Microsoft bundles a number of Metro applications with Windows 8 such as Maps, an email client, stocks and weather. Microsoft will only include Word, Excel and PowerPoint on the standard installation of Windows RT.
The standout Metro application is Internet Explorer 10, which brings huge improvements to the web browsing experience, even on older hardware. Users will have the ability to browse websites like they would be able to on a laptop or desktop.
Microsoft has tweaked the interface slightly, so the browser looks like its Windows Phone counterpart. The address bar is now located at the bottom of the screen as opposed to the top.
Key features will include enhanced HTML5 support, beefed up hardware acceleration for quicker page rendering times and integrated Adobe Flash support. Microsoft has clearly put a lot of effort into IE 10 and Windows 8 tablets are shaping up provide the most comprehensive internet experience we have seen on the form factor to date.
As for installing applications, Windows 8 makes extensive use of the Windows Store, an app store Windows Phone users in particular with find familiar. Microsoft has made the job of installing applications on a Windows 8 tablet almost identical to that of installing applications on iOS or Android tablets. It's quick - although there are a distinct lack of apps at present, which estimates suggesting they number in the hundreds. Microsoft has some catching up to do if it wants to attract users as the iOS and Android ecosystems have hundreds of thousands of apps.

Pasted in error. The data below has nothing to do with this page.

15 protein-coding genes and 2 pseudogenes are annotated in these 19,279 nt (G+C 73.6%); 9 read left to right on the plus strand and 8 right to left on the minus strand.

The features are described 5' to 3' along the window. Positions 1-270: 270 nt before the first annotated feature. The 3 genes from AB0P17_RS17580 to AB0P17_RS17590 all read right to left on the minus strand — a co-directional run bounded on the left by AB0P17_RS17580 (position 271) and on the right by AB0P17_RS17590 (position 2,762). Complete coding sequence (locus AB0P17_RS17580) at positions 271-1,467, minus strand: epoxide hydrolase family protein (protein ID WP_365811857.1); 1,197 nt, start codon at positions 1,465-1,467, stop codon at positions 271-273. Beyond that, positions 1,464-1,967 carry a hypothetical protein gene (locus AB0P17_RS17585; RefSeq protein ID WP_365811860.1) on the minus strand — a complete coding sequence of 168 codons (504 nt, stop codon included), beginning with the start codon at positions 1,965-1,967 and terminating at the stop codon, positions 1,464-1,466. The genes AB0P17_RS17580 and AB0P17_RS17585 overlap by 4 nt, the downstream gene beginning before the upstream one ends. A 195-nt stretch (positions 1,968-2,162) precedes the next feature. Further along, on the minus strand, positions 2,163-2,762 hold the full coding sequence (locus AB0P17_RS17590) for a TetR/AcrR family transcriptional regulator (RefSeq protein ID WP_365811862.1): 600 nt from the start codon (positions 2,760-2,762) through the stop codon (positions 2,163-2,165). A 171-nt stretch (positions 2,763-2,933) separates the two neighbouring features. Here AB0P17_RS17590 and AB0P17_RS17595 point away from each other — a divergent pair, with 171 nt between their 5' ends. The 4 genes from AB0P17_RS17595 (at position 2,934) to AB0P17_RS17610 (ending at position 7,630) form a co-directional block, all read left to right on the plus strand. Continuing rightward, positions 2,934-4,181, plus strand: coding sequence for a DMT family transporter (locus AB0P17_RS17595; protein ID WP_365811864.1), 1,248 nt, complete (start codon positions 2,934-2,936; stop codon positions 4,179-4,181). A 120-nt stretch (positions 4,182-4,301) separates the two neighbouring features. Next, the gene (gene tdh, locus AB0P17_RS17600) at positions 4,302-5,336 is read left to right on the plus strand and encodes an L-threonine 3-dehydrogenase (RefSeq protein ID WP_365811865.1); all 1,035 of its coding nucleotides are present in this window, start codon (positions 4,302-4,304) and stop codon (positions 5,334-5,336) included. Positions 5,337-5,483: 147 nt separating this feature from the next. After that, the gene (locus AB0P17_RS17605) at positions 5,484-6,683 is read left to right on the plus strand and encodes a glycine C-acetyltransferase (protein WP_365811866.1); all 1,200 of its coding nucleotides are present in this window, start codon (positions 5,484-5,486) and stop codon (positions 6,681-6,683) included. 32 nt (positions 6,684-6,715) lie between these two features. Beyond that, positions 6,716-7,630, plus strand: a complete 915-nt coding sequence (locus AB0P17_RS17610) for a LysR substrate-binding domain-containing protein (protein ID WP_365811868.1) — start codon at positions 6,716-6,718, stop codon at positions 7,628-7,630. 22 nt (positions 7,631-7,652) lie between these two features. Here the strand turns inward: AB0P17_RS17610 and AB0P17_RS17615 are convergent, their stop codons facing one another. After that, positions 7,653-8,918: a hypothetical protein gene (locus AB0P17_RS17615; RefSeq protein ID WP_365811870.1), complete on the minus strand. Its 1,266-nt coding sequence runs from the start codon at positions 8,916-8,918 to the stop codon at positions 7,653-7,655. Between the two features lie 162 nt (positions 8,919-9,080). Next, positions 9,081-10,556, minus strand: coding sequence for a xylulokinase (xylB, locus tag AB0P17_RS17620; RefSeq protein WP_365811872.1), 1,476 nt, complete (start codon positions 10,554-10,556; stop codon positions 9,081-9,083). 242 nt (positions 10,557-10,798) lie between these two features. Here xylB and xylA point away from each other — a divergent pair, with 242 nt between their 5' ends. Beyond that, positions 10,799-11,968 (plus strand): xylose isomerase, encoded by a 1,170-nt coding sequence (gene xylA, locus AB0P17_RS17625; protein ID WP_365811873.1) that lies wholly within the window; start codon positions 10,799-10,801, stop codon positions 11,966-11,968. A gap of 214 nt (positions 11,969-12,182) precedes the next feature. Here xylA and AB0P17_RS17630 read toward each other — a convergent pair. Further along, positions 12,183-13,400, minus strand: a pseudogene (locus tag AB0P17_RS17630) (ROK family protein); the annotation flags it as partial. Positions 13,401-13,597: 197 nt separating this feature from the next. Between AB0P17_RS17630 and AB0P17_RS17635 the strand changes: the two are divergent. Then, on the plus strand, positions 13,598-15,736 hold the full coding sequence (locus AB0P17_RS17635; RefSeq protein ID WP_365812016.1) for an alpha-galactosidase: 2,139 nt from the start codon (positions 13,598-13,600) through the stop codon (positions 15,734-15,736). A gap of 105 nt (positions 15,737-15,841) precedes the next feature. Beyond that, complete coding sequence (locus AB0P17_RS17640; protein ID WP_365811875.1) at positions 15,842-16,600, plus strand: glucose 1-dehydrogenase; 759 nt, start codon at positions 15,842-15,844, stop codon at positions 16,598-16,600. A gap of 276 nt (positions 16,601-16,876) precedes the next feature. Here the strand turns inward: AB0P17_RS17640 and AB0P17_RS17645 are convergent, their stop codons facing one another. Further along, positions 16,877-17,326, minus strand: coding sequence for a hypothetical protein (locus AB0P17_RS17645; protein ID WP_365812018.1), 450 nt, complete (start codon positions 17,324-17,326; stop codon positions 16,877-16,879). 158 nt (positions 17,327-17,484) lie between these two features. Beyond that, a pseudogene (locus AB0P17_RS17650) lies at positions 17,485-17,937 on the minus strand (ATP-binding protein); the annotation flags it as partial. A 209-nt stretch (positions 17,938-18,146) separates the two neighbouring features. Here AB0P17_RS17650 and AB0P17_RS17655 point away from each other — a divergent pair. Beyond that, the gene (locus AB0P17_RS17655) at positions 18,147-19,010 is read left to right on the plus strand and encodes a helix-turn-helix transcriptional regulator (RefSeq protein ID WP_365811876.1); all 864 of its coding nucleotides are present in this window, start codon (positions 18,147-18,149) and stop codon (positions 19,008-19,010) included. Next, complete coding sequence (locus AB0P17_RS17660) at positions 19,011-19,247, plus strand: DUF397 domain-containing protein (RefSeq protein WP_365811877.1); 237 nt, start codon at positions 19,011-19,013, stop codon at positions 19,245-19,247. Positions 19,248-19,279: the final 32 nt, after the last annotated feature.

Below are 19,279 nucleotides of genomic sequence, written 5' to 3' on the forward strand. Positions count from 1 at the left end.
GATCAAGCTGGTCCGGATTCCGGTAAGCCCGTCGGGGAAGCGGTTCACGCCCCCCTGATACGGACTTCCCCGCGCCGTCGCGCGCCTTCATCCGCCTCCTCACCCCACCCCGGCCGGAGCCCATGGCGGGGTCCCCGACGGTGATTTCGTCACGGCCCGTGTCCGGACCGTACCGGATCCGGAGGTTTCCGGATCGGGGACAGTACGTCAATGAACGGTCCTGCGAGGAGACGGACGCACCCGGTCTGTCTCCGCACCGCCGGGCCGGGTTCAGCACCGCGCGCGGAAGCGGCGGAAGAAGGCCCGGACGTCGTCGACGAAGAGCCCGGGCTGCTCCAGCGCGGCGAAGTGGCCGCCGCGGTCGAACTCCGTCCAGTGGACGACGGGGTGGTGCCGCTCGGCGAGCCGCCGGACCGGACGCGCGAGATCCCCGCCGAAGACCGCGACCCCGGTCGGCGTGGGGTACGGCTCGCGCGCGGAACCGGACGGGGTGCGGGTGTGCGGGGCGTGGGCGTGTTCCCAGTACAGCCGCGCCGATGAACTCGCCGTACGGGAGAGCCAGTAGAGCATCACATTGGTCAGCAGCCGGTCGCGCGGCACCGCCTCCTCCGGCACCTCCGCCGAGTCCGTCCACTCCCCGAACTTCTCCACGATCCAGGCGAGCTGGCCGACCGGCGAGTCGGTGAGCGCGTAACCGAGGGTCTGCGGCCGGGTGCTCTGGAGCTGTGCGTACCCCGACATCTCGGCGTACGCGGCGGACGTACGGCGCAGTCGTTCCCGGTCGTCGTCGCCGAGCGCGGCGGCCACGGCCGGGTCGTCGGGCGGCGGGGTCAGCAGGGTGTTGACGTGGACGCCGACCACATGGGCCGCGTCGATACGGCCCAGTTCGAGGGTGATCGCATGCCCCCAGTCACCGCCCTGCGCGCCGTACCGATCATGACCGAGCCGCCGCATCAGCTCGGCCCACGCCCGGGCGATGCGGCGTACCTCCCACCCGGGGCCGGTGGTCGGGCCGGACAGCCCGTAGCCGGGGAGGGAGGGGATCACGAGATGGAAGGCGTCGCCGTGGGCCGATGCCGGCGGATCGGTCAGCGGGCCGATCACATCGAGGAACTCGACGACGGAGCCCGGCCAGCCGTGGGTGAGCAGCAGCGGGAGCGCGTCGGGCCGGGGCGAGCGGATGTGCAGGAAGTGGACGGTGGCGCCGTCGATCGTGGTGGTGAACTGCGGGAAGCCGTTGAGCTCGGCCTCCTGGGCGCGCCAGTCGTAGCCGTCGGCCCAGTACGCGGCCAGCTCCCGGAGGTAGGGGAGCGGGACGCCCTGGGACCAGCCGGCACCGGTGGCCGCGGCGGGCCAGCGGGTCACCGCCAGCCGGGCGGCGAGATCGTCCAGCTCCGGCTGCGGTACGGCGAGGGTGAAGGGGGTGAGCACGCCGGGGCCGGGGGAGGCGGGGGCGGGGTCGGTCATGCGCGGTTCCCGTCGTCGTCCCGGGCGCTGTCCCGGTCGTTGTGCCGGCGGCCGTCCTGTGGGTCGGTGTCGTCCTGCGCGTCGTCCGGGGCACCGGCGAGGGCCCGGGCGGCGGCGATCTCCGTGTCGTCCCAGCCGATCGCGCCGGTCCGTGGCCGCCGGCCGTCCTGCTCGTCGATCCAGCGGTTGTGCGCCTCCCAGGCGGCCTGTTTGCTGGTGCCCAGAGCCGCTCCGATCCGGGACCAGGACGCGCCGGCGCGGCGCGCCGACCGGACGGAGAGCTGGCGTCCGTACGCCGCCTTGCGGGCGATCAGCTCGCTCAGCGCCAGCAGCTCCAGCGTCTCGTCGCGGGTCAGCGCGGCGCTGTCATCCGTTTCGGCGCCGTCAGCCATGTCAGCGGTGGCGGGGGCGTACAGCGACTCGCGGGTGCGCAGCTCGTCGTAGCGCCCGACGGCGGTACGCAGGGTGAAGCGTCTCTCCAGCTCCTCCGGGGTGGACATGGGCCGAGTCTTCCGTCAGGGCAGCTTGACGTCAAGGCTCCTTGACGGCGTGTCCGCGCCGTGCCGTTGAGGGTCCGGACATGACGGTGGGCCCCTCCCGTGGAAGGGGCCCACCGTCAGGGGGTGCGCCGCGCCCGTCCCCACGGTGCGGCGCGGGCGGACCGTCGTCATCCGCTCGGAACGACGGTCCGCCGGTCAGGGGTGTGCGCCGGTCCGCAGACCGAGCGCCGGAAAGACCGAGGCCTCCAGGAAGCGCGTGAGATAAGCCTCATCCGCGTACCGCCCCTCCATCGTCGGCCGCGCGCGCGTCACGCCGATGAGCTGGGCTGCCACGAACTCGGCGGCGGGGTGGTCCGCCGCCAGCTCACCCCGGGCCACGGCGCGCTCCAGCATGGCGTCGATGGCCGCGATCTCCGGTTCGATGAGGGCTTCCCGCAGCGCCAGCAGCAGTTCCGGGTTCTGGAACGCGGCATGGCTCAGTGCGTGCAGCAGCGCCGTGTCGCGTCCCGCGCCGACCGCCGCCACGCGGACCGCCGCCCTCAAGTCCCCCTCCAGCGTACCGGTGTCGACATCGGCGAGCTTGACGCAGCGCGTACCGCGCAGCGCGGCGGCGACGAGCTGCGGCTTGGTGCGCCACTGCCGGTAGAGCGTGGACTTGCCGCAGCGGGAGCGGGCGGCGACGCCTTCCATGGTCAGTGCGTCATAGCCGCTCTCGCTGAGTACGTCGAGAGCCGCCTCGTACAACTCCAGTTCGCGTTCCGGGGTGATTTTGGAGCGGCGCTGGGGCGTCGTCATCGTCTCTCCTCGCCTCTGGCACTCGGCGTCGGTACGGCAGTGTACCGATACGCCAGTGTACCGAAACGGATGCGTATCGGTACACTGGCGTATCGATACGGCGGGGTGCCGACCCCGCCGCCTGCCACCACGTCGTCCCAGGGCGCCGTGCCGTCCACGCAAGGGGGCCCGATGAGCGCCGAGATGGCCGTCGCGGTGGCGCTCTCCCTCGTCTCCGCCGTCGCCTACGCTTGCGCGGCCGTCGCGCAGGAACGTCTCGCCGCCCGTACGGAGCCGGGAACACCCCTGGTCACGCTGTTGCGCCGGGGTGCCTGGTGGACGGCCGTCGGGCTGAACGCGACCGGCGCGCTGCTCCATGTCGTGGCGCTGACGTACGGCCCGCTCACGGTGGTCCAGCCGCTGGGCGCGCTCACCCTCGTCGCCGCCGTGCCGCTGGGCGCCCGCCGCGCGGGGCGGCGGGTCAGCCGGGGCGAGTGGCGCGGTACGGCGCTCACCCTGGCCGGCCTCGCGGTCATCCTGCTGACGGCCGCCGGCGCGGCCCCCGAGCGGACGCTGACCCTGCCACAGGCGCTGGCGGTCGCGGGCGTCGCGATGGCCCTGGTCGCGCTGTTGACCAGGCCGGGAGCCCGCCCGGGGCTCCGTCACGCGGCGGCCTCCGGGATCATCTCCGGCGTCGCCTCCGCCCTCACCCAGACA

Microsoft has also talked of private app stores for enterprises wishing to deploy applications only to employees. It is this feature which could help Windows 8 and Windows RT tablets win favour with system administrators.
Microsoft's upgrade procedure was a doddle and whilst drivers may be required for some tablets, the firm should be praised for making the step up from Windows 7 as simple as possible. We immediately noticed a significant boost in performance without any changes to the hardware, while the Metro interface works well even with older, less responsive screens.
We found Windows 8 will not only extend the life of devices such as the Q550 but also offer a boost in performance. Even the battery life didn't suffer, with the Q550 managing to notch up between four to six hours on a single charge, the same as it did running Windows 7.
It is important to note that we tested Microsoft's Windows 8 Preview Release, but even at this beta stage the improvements over Windows 7 on tablets are noticeable. We can only expect Microsoft to hone Windows 8 further before its full release.
With Microsoft's x86-based Surface tablets set to be priced around the same as high-end Ultrabooks (1000), few businesses are going to rush out and buy Windows 8 devices for all employees. Upgrading existing devices will be the primary option for many users and from our experience it is shaping up to be a positive step, especially for tablets.
Microsoft will allow Windows XP, Vista and Windows 7 users to upgrade to Windows 8 for $40, and from what we have seen so far, this looks like a bargain. Business users with a Windows 7 tablet should give the upgrade when the final code is released, and if possible run dual-boot configuration with Windows 7, as there will no doubt be some bugs initially..
Display: 10.1in Anti-glare, 1,280 x 800 resolution OS: Windows 7 Professional 32-bit upgraded to Windows 8 Processor: 1.5GHz Intel Atom Z670 RAM: 2GB Storage: 62GB internal SSD Camera: 1.3 megapixels rear-facing, 0.3 megapixels forward-facing Bluetooth: v2.1 + EDR Wi-Fi: 802.11 a/b/g/n Ports: 1 x USB 2.0, 1 x HDMI, 1 x proprietary dock connector Slots: 1 x SDHC memory card slot Dimensions: 275 x 18 x 193 mm (WxDxH) Weight: 872g Battery: Lithium Polymer 5240mAh
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